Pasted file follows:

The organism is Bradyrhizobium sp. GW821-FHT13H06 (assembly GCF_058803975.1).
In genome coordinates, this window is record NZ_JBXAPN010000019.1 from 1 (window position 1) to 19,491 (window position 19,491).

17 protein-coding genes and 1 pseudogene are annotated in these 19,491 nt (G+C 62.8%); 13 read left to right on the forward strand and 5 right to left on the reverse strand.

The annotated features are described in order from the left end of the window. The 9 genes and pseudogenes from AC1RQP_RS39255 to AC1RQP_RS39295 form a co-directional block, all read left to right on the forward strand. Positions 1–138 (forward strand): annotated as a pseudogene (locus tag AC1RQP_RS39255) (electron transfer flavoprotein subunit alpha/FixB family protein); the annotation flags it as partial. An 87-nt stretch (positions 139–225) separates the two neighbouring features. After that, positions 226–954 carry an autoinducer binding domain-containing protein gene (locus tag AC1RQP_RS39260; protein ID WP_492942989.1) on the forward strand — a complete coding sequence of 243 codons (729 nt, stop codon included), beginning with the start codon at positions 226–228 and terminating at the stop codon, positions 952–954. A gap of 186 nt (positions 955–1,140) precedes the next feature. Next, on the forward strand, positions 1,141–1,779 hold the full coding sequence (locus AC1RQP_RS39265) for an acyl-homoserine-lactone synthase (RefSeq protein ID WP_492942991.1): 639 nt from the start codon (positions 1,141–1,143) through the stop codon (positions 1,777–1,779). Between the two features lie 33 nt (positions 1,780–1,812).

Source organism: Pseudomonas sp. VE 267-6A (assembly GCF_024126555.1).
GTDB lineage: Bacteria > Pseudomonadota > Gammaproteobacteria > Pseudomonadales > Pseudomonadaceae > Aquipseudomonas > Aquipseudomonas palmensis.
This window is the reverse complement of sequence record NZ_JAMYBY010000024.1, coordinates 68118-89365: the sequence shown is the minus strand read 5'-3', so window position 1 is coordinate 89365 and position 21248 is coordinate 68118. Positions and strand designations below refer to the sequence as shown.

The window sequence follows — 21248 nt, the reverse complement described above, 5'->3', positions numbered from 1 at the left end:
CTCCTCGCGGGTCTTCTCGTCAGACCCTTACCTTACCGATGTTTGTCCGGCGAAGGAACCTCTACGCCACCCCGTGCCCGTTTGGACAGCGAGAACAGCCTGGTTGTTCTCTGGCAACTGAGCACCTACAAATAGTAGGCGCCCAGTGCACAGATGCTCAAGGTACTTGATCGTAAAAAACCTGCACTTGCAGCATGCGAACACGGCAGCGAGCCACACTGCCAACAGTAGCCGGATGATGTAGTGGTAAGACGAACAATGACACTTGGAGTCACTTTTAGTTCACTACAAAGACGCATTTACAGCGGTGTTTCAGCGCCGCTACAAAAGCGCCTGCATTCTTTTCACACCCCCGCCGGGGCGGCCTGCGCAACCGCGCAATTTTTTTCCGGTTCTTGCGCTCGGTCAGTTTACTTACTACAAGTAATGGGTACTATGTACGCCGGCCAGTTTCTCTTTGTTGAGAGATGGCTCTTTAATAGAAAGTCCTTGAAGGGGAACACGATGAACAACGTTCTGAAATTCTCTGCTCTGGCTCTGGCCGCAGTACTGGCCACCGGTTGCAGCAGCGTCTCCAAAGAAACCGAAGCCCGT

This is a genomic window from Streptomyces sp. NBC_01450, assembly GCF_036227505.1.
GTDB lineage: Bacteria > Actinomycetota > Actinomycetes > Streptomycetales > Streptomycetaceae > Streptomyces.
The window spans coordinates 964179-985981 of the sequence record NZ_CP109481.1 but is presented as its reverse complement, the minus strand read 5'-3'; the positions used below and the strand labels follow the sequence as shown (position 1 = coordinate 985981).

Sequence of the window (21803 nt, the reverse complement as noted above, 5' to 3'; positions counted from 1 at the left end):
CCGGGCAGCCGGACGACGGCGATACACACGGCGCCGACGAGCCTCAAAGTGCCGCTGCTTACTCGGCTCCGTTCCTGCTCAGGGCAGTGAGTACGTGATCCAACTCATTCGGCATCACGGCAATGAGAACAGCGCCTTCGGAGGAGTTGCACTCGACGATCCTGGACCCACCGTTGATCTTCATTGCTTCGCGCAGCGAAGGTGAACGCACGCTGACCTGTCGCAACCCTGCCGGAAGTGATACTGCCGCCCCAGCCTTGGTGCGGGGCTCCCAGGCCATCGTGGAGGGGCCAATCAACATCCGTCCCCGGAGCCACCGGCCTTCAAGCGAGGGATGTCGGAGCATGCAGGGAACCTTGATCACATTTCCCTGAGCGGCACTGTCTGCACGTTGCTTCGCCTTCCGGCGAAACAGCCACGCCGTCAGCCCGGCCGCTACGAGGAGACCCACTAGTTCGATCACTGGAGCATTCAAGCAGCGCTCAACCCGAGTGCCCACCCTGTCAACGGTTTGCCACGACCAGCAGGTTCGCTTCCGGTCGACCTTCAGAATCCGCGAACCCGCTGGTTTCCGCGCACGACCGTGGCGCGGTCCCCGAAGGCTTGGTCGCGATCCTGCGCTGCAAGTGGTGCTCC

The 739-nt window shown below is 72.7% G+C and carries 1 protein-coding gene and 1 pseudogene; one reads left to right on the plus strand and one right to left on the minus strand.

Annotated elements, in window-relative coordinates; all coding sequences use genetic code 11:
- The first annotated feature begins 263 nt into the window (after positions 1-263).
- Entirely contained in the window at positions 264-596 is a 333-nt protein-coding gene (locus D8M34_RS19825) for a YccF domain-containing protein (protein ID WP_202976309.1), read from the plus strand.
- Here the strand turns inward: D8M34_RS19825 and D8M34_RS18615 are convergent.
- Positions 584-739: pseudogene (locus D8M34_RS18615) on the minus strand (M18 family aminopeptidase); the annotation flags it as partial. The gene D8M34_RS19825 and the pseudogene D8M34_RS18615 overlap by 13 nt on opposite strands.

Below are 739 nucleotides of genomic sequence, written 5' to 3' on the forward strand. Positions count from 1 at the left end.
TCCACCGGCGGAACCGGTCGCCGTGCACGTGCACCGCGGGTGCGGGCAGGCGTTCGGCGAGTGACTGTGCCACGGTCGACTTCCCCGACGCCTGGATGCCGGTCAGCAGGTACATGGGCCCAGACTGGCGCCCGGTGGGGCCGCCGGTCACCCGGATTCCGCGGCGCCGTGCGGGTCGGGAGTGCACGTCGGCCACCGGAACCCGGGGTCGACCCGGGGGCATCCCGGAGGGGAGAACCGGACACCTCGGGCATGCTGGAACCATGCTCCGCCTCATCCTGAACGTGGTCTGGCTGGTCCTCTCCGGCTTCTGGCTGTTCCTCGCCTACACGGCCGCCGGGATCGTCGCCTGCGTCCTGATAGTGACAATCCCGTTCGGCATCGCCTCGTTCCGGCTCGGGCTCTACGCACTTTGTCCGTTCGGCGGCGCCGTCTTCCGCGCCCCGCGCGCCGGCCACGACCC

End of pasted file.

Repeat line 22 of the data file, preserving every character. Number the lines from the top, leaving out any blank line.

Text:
TCCACCGGCGGAACCGGTCGCCGTGCACGTGCACCGCGGGTGCGGGCAGGCGTTCGGCGAGTGACTGTGCCACGGTCGACTTCCCCGACGCCTGGATGCCGGTCAGCAGGTACATGGGCCCAGACTGGCGCCCGGTGGGGCCGCCGGTCACCCGGATTCCGCGGCGCCGTGCGGGTCGGGAGTGCACGTCGGCCACCGGAACCCGGGGTCGACCCGGGGGCATCCCGGAGGGGAGAACCGGACACCTCGGGCATGCTGGAACCATGCTCCGCCTCATCCTGAACGTGGTCTGGCTGGTCCTCTCCGGCTTCTGGCTGTTCCTCGCCTACACGGCCGCCGGGATCGTCGCCTGCGTCCTGATAGTGACAATCCCGTTCGGCATCGCCTCGTTCCGGCTCGGGCTCTACGCACTTTGTCCGTTCGGCGGCGCCGTCTTCCGCGCCCCGCGCGCCGGCCACGACCC